This article by Tim Harford in the Financial Times tells us that the gap between rich and poor has grown significantly over the last few decades, and suggests that the trend is self-perpetuating: the bigger the gap the easier it is for the rich few to become richer and fewer. Tim reckons that the free market is to blame for the phenomenon, which perplexes him because he wants to believe that free markets are a good thing.
The first thing to understand is that there’s no such thing as a free market. All markets have rules that encourage certain types of behaviour and favour particular groups of people. What the rules say and how they are enforced is what matters.
As for inequality of wealth, frankly, who cares? If some people are fabulously wealthy in comparison to the rest of us, so what? The distribution of wealth will always be unequal and worrying about it is a waste of energy. We should be concentrating instead on the distribution of prosperity.
For me, prosperity is an absence of economic oppression. If you live in fear of not being able to eat well, or keep a comfortable roof over your head, or participate fully in the social life of your community, then you are economically oppressed. If you can get the things that you need to live in comfort and security this week without fear of not being able to get them next week, then you are prosperous.
An economic system is faulty unless it can provide a basic level of prosperity to every single human soul that lives within it, from cradle to grave. A system that perpetuates fear of want is cruel and unnecessary. We’re perfectly capable of changing it.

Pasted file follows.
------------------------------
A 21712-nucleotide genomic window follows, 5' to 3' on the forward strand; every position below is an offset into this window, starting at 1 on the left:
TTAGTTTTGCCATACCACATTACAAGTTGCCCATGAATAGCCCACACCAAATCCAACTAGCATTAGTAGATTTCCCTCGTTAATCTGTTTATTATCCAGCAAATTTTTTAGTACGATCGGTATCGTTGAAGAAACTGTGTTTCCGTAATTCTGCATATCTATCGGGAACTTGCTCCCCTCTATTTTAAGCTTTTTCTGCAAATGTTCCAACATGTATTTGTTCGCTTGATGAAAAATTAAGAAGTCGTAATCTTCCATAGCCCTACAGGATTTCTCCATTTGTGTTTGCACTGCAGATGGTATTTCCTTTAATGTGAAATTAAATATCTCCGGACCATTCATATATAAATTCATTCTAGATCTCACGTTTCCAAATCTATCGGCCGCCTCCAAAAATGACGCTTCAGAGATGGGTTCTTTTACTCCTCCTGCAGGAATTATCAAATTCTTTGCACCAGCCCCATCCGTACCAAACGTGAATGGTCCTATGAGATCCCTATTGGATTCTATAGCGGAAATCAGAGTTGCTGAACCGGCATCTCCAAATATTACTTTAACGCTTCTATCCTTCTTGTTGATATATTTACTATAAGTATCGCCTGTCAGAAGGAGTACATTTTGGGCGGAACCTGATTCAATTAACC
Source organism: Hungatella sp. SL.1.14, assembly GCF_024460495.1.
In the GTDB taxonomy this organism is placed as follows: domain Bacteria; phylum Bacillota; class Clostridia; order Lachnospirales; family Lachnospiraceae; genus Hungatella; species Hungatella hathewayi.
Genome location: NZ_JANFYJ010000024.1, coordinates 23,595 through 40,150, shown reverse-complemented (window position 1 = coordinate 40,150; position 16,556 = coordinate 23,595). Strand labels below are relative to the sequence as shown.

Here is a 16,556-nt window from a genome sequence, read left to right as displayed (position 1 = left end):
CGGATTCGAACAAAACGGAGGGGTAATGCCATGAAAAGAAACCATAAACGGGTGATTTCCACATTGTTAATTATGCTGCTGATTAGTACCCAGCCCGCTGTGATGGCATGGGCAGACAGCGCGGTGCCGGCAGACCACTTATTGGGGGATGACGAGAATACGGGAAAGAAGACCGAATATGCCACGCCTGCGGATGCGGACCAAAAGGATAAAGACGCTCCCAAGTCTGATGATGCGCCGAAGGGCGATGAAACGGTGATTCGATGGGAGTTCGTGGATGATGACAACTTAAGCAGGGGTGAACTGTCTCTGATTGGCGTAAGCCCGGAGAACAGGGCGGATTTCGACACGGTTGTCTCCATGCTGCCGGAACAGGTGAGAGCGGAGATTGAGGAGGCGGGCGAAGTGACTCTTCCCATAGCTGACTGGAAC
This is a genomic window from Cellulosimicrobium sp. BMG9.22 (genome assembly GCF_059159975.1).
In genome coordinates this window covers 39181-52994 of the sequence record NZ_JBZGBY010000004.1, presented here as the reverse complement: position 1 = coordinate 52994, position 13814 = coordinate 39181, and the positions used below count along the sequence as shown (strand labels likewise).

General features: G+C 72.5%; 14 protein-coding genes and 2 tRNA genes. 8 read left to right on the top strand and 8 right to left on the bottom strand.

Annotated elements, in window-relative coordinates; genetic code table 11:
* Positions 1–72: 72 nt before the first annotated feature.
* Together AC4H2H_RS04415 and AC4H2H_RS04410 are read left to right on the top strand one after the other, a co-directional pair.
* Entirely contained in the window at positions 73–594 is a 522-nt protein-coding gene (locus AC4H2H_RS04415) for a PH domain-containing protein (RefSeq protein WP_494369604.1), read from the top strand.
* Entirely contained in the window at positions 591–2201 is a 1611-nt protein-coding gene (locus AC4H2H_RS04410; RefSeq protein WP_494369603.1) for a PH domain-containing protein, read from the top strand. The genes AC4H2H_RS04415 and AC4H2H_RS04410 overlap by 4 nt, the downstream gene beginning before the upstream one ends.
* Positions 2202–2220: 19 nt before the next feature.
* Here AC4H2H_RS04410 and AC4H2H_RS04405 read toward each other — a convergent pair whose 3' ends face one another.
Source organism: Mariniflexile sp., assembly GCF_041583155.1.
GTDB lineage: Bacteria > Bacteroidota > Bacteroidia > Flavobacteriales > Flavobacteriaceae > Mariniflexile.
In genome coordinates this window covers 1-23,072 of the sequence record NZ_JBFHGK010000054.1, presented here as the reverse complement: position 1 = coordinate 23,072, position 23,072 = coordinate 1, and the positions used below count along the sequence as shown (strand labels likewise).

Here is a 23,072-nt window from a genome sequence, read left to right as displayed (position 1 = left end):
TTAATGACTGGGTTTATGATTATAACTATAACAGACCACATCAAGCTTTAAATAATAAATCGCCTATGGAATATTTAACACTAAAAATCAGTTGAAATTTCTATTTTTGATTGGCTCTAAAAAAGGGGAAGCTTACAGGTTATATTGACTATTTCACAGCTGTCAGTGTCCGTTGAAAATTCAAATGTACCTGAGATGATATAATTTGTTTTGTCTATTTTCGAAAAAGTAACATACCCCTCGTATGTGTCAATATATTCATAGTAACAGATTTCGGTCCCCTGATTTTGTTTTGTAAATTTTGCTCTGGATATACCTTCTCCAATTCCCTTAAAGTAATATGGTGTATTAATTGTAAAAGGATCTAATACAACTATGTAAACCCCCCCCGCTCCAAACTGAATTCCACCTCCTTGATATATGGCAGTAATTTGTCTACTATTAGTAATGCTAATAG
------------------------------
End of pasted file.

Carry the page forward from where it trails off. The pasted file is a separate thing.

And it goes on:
The food, shelter, energy, clothing and communications that we need in order to be comfortable and secure don’t appear by magic. They come from the labour and ingenuity of men and women without whose efforts our lives would be hard, brutal and short. We cannot prosper unless we give these productive people opportunities to be productive and reward them for their efforts.
Money is the tool that we use to facilitate production and distribution of the things that we need and desire. In our system, if everyone has enough money to play their part in a sustainable cycle of production and consumption then we have universal prosperity.
The problem with our “free market” rules isn’t that they allow unequal distribution of wealth, it’s that they’re skewed in favour of the very rich and perpetuate fear of want among everyone else. The main flaw with our rules is that they allow and encourage the misuse money.
Our first mistake is to give private, profit-seeking companies (banks) the right to create our money as debt. This means that we are constantly under the cosh, as producers and consumers, of having to pay interest on our medium of exchange (see Positive Money for details).
Our second mistake is to believe that money equals wealth. We’ve never really appreciated money’s practical value as a tool for commerce, preferring to think of it as a commodity with an inherent value, like grain or metal. This means that everyone is constantly trying to hoard money, making it unavailable for commerce, which means the only way to keep the productive economy working is for the banks to create more money as debt (see Our Money for details).
Wherever there is debt the fear of want is lurking nearby. Economic oppression is built into our system. Debt is not a choice. For our economy to work at all most of us have to be perpetually in debt. The beneficiaries of the system are the few who accumulate large hoards of money and collect the interest on the debts of the many.
This ludicrous system will continue until the pile of debt collapses under its own weight (which will be catastrophic, and might not be far away), or we can change the rules of our “free market” so that money is favoured as a tool for commerce rather than a proxy for wealth.
If we remove the burden of debt from our medium of exchange, and ensure that our money is kept available for commerce, we will then have the opportunity to amend the rules for our “free market” so that our productive people can thrive while providing a basic prosperity for all. And if some of you become fabulously wealthy along the way, good luck to you.